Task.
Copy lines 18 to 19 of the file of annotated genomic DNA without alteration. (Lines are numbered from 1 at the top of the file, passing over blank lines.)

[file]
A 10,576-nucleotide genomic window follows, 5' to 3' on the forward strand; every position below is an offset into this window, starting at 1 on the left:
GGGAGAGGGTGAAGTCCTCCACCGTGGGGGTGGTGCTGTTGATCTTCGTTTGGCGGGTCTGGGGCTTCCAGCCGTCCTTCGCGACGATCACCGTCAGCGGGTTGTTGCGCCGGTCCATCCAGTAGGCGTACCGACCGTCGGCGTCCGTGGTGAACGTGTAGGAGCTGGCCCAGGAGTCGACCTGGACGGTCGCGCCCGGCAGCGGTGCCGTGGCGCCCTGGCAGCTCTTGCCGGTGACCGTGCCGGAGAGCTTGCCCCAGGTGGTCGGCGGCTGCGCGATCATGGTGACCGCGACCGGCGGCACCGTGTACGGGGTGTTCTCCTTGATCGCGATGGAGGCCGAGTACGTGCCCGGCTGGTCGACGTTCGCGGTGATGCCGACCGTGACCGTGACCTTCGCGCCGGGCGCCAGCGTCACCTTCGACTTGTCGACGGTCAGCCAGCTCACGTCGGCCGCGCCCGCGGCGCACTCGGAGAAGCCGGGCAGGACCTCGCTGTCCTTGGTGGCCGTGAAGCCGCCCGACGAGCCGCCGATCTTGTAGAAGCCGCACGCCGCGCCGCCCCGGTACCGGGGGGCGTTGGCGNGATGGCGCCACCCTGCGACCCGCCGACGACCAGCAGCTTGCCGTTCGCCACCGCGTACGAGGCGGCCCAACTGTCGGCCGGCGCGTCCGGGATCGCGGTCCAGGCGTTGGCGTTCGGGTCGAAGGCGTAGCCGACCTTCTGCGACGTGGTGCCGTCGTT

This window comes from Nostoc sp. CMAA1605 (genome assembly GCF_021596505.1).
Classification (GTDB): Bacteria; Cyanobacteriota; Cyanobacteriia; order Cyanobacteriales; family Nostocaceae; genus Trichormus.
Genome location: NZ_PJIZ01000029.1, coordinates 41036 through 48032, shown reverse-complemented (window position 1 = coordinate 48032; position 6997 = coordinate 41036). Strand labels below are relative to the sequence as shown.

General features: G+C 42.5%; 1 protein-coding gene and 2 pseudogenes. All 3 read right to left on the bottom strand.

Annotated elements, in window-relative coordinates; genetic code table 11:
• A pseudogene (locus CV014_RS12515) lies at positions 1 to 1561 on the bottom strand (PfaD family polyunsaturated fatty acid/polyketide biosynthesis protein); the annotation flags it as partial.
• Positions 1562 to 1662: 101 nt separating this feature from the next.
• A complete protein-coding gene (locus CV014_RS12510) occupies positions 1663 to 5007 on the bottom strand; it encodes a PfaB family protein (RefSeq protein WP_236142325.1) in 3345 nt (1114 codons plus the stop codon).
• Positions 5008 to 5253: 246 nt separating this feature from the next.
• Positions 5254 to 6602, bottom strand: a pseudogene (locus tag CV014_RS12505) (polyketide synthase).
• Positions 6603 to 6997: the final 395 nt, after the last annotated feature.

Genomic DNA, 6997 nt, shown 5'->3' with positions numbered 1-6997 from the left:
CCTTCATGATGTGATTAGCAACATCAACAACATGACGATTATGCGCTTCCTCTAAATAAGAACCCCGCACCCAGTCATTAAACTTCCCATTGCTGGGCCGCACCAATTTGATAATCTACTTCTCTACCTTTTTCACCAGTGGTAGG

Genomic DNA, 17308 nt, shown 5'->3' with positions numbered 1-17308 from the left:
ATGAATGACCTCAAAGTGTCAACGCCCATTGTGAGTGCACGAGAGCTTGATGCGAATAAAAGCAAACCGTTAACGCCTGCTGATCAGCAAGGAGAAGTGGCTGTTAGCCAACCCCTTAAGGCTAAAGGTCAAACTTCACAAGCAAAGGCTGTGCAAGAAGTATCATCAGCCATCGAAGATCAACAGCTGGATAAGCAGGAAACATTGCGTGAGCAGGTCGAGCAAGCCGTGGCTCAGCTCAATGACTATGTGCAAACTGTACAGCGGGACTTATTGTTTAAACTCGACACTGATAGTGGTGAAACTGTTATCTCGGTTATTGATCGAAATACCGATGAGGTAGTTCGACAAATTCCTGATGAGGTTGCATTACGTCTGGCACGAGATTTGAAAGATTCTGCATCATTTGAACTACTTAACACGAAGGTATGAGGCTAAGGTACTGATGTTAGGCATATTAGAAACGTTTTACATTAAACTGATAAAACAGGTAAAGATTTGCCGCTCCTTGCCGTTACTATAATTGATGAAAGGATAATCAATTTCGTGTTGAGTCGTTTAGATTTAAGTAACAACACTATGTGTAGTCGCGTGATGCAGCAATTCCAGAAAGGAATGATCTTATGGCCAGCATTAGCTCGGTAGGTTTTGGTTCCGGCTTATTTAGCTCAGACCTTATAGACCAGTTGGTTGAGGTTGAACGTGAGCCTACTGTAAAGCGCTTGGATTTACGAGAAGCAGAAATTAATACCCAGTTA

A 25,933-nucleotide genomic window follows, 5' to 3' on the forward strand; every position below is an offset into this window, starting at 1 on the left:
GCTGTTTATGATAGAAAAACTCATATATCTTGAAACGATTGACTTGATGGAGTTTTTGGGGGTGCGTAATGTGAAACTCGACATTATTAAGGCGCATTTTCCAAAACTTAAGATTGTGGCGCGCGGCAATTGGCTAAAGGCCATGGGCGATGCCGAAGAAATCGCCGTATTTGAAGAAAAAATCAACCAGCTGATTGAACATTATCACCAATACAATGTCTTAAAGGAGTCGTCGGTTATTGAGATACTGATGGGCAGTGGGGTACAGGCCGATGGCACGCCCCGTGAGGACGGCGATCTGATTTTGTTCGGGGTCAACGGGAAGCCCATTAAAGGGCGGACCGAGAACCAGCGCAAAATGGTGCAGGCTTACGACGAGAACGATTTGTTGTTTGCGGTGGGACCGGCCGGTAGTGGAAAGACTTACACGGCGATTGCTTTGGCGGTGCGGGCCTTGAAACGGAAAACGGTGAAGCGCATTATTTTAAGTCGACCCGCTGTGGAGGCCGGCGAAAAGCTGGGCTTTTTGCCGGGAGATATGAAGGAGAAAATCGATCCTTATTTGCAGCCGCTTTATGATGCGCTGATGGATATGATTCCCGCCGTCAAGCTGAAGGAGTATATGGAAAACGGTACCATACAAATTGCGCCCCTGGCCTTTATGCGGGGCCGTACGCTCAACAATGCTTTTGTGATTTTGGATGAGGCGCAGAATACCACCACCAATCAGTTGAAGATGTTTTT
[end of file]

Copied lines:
A 25,933-nucleotide genomic window follows, 5' to 3' on the forward strand; every position below is an offset into this window, starting at 1 on the left:
GCTGTTTATGATAGAAAAACTCATATATCTTGAAACGATTGACTTGATGGAGTTTTTGGGGGTGCGTAATGTGAAACTCGACATTATTAAGGCGCATTTTCCAAAACTTAAGATTGTGGCGCGCGGCAATTGGCTAAAGGCCATGGGCGATGCCGAAGAAATCGCCGTATTTGAAGAAAAAATCAACCAGCTGATTGAACATTATCACCAATACAATGTCTTAAAGGAGTCGTCGGTTATTGAGATACTGATGGGCAGTGGGGTACAGGCCGATGGCACGCCCCGTGAGGACGGCGATCTGATTTTGTTCGGGGTCAACGGGAAGCCCATTAAAGGGCGGACCGAGAACCAGCGCAAAATGGTGCAGGCTTACGACGAGAACGATTTGTTGTTTGCGGTGGGACCGGCCGGTAGTGGAAAGACTTACACGGCGATTGCTTTGGCGGTGCGGGCCTTGAAACGGAAAACGGTGAAGCGCATTATTTTAAGTCGACCCGCTGTGGAGGCCGGCGAAAAGCTGGGCTTTTTGCCGGGAGATATGAAGGAGAAAATCGATCCTTATTTGCAGCCGCTTTATGATGCGCTGATGGATATGATTCCCGCCGTCAAGCTGAAGGAGTATATGGAAAACGGTACCATACAAATTGCGCCCCTGGCCTTTATGCGGGGCCGTACGCTCAACAATGCTTTTGTGATTTTGGATGAGGCGCAGAATACCACCACCAATCAGTTGAAGATGTTTTT